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W.X.

Who touches my “for-loop” condition?

A for loop is a common control structure that allows repetitions of certain statements for a specific number of times. The syntax of a for-loop in C++ or C# is

for (initialization; condition; increment) {
   statement(s);
}

As simple as ABC. As easy as a no-brainer. As happy as Clam.

Now, look at the following C++ code. How many times would the the loop execute?

int main( )
{
   int N = 10;

   for ( int i = 0; i < N; i++ ) {
     N--;
     std::cout << "i = " << i 
               << ";"
               << "N= "  << N 
               << std::endl;
   }

   return 0;
} 

As the output shown below – The loop executes 5 times, even though we set N = 10.  Obviously, modifying N inside the loop body, i.e., N–, causes the termination of the loop prematurely.

Generally speaking, it is a bad practice to modify loop termination condition inside a for-loop. Bad, Bad, Bad!

Now, the same question for a similar Delphi code:

uses
  System.SysUtils;

var
  I, N: Integer;

begin
  try
    N := 10;

    for I := 0 to N do
    begin
      Dec(N);
      WriteLn( Format('I=%d, N=%d',[I, N]) );
    end;
  except
    on E: Exception do
      Writeln(E.ClassName, ': ', E.Message);
  end;
end.

The output is not so much unsurprising – unlike the C++ counterpart, it does loop 11 times:

Interesting. It seems modifying N inside loop body doesn’t impact the number of intended loop execution times.

Let’s check the disassembled C++ binary:

As seen from the highlighted lines, N is referenced by address (i.e., ptr [N]) in loop body. This means, any change to N’s value will eventually impact the termination condition evaluation. Address [ebp-14h] is the local variable i stored in Stack, which is incremented with every repetition of the loop, before comparing to ptr[N] that is decremented with each loop.

Delphi compiler generates something different:

N is addressed at [0x004258a8]. At the beginning of the loop, N’s value is copied to [$ebp-$14]. Each loop just checks [$ebp-$14] for termination. Modifying the original Nwouldn’t impact the loop termination condition evaluation.

So, though it is generally not a good practice to change for-loop termination condition inside the loop,  Delphi obviously has some compiler caveat that may slip the mind of a careless programmer. Be warned!

Lane Closure Utility Updated for VISSIM 9

Lane Closure Utility was initially developed in 2006 as an amateur/hobby work by a then graduate student.  Surprisingly,  it had been found useful,  and has been used by quite a few industry engineers, graduate students,  and academic researchers in their work.  I would like to thank them again for giving me feedback and inputs.

I just updated this free little utility to work with VISSIM latest 9.x version.

PTV made a LOT, really a LOT of changes to VISSIM COM interfaces – which is annoying but understandable given their grand plan of overhauling and refactoring the system’s application framework inside out –  that however made this upgrade quite eventful trying back and forth to figure out a lot of undocumented changes. Anyway,  I managed to just upgrade the code to match the latest VISSIM version COM interfaces.

It can be downloaded here: vissim9-dist-x86-x64  Feel free to download and distribute.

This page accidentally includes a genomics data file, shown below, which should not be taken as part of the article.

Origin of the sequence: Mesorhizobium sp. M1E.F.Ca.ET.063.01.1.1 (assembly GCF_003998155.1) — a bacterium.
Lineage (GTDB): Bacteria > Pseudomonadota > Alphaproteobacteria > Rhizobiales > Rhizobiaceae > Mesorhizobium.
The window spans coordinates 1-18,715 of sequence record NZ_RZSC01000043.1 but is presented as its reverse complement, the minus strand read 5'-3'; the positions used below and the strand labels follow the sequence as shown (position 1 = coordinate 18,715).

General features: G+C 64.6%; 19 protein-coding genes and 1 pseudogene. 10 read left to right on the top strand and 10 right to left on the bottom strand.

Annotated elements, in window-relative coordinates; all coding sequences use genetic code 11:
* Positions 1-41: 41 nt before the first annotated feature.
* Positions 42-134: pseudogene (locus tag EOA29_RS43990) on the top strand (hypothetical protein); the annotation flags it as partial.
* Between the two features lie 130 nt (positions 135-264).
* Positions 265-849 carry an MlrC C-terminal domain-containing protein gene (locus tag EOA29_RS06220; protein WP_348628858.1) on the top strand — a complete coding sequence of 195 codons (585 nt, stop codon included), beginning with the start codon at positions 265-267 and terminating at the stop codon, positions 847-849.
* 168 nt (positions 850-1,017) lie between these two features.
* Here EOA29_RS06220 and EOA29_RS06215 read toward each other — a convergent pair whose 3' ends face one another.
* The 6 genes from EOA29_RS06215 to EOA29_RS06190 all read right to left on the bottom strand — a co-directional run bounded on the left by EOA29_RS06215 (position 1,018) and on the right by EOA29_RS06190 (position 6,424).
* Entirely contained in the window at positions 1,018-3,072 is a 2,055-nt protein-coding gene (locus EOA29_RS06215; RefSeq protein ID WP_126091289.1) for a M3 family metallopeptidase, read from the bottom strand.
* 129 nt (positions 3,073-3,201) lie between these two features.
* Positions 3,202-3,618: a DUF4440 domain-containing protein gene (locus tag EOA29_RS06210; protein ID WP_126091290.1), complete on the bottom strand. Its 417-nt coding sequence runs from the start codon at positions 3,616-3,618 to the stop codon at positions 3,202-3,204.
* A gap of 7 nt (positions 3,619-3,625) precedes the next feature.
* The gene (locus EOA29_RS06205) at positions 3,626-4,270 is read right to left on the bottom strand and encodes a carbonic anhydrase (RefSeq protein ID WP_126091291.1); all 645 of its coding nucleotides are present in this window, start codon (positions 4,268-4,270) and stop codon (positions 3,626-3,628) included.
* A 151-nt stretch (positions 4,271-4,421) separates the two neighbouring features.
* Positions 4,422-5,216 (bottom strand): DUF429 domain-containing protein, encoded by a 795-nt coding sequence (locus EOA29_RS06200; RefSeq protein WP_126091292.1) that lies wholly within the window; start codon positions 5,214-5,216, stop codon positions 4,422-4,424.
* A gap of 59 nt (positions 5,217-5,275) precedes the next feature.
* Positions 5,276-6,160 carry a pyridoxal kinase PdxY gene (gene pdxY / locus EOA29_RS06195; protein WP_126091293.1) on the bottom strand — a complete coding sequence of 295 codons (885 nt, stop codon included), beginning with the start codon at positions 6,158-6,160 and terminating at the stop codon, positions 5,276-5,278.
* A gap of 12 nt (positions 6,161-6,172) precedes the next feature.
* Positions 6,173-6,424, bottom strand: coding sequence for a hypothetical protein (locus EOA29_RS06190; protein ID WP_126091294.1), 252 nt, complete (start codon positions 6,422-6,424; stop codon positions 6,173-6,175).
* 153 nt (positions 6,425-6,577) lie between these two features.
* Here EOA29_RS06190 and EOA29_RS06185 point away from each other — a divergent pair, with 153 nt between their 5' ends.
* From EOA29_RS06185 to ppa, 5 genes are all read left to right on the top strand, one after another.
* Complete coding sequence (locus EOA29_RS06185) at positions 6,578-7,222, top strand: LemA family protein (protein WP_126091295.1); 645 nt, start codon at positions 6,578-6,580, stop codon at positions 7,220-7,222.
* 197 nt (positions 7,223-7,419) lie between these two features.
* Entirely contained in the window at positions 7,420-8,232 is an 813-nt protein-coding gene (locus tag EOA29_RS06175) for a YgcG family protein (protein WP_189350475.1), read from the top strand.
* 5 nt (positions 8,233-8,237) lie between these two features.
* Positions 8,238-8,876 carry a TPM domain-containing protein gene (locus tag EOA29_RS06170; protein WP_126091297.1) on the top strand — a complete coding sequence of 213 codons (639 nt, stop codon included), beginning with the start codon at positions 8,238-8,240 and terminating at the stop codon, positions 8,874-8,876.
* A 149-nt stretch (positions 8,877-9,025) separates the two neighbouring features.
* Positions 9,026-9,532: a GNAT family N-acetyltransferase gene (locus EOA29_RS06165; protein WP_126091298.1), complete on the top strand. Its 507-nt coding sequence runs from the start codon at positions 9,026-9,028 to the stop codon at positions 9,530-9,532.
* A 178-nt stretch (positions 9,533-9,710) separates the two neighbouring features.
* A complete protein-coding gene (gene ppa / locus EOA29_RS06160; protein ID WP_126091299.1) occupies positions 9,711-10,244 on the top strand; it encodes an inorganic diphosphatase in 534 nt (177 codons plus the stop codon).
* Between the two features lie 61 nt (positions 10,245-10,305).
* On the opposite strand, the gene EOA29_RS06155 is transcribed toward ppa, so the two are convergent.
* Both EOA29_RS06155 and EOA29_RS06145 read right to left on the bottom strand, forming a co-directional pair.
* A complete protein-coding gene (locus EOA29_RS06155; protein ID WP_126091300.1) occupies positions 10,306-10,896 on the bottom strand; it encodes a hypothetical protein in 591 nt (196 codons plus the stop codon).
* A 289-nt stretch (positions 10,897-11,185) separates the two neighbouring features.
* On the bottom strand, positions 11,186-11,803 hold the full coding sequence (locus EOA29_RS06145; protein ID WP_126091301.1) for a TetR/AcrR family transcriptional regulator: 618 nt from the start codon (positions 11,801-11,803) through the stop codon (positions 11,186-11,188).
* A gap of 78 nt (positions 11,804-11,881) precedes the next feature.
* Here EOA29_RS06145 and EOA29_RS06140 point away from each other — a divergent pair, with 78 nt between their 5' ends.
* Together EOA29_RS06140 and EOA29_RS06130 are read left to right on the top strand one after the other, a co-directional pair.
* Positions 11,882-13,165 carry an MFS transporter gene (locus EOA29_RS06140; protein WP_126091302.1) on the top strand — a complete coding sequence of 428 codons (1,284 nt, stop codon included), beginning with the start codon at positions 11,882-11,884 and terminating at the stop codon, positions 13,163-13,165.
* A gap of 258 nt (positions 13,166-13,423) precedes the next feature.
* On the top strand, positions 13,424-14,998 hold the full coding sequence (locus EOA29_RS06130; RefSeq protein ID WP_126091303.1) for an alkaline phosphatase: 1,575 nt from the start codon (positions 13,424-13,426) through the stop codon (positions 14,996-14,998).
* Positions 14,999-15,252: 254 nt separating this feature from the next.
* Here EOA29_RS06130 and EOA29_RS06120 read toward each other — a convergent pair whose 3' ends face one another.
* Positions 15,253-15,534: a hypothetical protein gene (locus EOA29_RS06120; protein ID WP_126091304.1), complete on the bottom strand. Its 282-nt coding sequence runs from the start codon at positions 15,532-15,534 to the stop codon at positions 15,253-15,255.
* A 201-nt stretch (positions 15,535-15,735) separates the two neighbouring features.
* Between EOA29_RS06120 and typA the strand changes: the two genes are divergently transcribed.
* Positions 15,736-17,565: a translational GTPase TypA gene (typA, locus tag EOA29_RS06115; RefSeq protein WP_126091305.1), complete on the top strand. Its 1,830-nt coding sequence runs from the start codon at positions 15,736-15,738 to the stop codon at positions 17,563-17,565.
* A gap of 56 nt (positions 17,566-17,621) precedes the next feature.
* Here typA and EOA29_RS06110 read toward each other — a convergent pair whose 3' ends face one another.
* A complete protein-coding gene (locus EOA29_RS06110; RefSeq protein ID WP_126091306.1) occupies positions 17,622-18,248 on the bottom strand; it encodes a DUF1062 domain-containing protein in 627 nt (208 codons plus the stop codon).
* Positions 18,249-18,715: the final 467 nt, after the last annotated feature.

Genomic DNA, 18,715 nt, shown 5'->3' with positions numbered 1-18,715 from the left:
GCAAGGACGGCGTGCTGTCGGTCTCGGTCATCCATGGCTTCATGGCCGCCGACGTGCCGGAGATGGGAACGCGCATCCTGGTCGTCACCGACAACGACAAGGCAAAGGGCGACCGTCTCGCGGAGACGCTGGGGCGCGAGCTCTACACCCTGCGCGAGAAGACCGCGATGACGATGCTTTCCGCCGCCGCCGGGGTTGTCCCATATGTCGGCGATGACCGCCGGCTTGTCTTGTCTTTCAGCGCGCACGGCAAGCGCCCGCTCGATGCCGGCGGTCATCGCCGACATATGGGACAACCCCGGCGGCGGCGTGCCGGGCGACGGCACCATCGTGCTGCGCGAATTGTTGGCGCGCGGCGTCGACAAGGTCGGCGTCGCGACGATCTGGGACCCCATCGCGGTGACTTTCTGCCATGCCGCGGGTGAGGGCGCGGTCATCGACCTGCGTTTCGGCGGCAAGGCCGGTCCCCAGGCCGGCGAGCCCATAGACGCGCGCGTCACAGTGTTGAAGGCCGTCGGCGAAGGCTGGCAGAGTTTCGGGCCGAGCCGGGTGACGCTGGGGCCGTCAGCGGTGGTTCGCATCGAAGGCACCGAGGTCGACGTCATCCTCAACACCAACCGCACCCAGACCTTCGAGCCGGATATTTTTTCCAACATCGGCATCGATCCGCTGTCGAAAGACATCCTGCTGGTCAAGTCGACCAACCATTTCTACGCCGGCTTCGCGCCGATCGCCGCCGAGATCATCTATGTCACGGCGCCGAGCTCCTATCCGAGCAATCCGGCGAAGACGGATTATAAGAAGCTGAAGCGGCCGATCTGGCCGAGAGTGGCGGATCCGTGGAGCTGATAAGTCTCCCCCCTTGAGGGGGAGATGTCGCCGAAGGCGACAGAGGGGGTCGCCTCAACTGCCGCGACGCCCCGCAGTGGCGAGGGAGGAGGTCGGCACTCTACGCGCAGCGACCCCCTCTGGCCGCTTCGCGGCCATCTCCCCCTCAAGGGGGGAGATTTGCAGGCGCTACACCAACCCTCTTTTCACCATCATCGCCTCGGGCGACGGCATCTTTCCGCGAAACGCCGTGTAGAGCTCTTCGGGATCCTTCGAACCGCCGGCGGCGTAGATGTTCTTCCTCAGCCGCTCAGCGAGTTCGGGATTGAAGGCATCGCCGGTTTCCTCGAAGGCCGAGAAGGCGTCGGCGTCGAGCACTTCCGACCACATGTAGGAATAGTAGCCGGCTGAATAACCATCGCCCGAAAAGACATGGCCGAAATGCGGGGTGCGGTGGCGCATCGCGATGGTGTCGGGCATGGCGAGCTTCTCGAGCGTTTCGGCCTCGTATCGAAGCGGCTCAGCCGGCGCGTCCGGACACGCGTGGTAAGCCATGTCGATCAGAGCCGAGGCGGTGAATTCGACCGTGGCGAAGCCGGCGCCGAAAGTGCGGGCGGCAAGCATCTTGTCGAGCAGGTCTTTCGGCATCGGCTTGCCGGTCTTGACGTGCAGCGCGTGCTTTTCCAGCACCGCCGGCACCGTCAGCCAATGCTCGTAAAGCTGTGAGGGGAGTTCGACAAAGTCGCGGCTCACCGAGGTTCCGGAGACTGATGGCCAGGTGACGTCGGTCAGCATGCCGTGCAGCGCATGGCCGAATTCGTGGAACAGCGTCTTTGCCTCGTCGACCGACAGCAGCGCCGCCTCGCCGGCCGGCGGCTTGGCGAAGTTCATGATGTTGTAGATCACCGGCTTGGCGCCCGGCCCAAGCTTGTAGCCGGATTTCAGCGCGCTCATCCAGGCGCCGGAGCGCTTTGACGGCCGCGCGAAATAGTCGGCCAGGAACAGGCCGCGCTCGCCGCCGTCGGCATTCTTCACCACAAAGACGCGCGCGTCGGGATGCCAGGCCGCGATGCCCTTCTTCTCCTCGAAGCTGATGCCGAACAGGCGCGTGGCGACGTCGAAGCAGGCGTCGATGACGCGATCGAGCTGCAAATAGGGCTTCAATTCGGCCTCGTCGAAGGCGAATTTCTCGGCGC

For those interested – my previous post about this little utility is here, so you can learn how to use it (easy and simple!)  Another big surprise to me as I found today is that – the original post has been read for almost 5000 times!  Wow.  I would be even happier  if you’d left me some comments,  good or bad.

Lane Closure Utility for VISSIM 5.40 (32bit and 64bit)

 

Midtown In Motion Covers More Intersections and Wins National Innovation Award

New York City Department of Transportation today announced the expansion of Midtown in Motion, the innovative congestion management system deployed in Manhattan since last year.

The first phase of Midtown in Motion has resulted in an overall 10% speeds improvement as suggested by the E-ZPass travel time data and taxi GPS data.   The initial deployment for real time congestion control included 100 microwave sensors, 32 traffic video cameras and E-ZPass readers at 23 intersections to measure in real time traffic speeds,  travel times,  traffic counts and occupancies.

This new expansion of Midtown in Motion will have  a total of 210 microwave sensors, 56 traffic cameras and E-ZPass readers at 59 intersections, covering the Midtown Manhattan area from 1st to 9th avenue and from 42nd to 57th street,  more than 270 square blocks  (more than 300 controlled intersections) .  The collected real time data are fed to sophisticated algorithms and signals are updated accordingly (operator-in-loop or autonomously).

Midtown In Motion has won ITS America Smart Solution Spotlight Award , in recognition of New York City’s commitment to “smart” technologies that allow engineers to respond to traffic conditions in real time.

 “From cameras to microwave sensors and EZ-pass readers to Advanced Solid State Traffic Controllers, Midtown in Motion is a showcase of the most sophisticated intelligent transportation solutions available to public agencies. ITS America is excited to recognize this comprehensive use of technology and real time data which has resulted in a highly successful deployment that can be replicated in cities throughout the country.”  – Scott Belcher, President and CEO of ITS America.

Details of the Press Release are available at the NYCDOT website and the ITS America website

http://www.nyc.gov/html/dot/html/pr2012/pr12_25.shtml

http://itsa.org/component/content/article/1-general/1431-nycs-midtown-in-motion-receives-national-transportation-award